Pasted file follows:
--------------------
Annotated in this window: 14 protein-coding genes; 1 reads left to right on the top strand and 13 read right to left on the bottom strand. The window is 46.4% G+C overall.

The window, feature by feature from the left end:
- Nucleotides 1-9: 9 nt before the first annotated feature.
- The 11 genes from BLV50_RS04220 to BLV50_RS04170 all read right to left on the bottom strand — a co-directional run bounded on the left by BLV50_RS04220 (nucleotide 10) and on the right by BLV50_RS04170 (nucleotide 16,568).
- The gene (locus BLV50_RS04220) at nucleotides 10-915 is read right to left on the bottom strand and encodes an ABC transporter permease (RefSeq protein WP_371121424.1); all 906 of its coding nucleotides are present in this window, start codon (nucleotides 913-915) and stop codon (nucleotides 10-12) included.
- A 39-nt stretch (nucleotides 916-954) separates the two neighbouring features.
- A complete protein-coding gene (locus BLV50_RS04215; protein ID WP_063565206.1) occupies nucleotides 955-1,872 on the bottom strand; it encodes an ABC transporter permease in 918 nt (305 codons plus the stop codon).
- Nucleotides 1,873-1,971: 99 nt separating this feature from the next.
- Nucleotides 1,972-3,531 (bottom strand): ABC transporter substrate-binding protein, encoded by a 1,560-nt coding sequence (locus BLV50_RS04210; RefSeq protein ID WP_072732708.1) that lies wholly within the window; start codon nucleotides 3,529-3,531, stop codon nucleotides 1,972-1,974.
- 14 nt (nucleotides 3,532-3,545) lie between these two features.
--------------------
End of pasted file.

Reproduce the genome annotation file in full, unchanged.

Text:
Annotated in this window: 14 protein-coding genes; 1 reads left to right on the top strand and 13 read right to left on the bottom strand. The window is 46.4% G+C overall.

The window, feature by feature from the left end:
- Nucleotides 1-9: 9 nt before the first annotated feature.
- The 11 genes from BLV50_RS04220 to BLV50_RS04170 all read right to left on the bottom strand — a co-directional run bounded on the left by BLV50_RS04220 (nucleotide 10) and on the right by BLV50_RS04170 (nucleotide 16,568).
- The gene (locus BLV50_RS04220) at nucleotides 10-915 is read right to left on the bottom strand and encodes an ABC transporter permease (RefSeq protein WP_371121424.1); all 906 of its coding nucleotides are present in this window, start codon (nucleotides 913-915) and stop codon (nucleotides 10-12) included.
- A 39-nt stretch (nucleotides 916-954) separates the two neighbouring features.
- A complete protein-coding gene (locus BLV50_RS04215; protein ID WP_063565206.1) occupies nucleotides 955-1,872 on the bottom strand; it encodes an ABC transporter permease in 918 nt (305 codons plus the stop codon).
- Nucleotides 1,873-1,971: 99 nt separating this feature from the next.
- Nucleotides 1,972-3,531 (bottom strand): ABC transporter substrate-binding protein, encoded by a 1,560-nt coding sequence (locus BLV50_RS04210; RefSeq protein ID WP_072732708.1) that lies wholly within the window; start codon nucleotides 3,529-3,531, stop codon nucleotides 1,972-1,974.
- 14 nt (nucleotides 3,532-3,545) lie between these two features.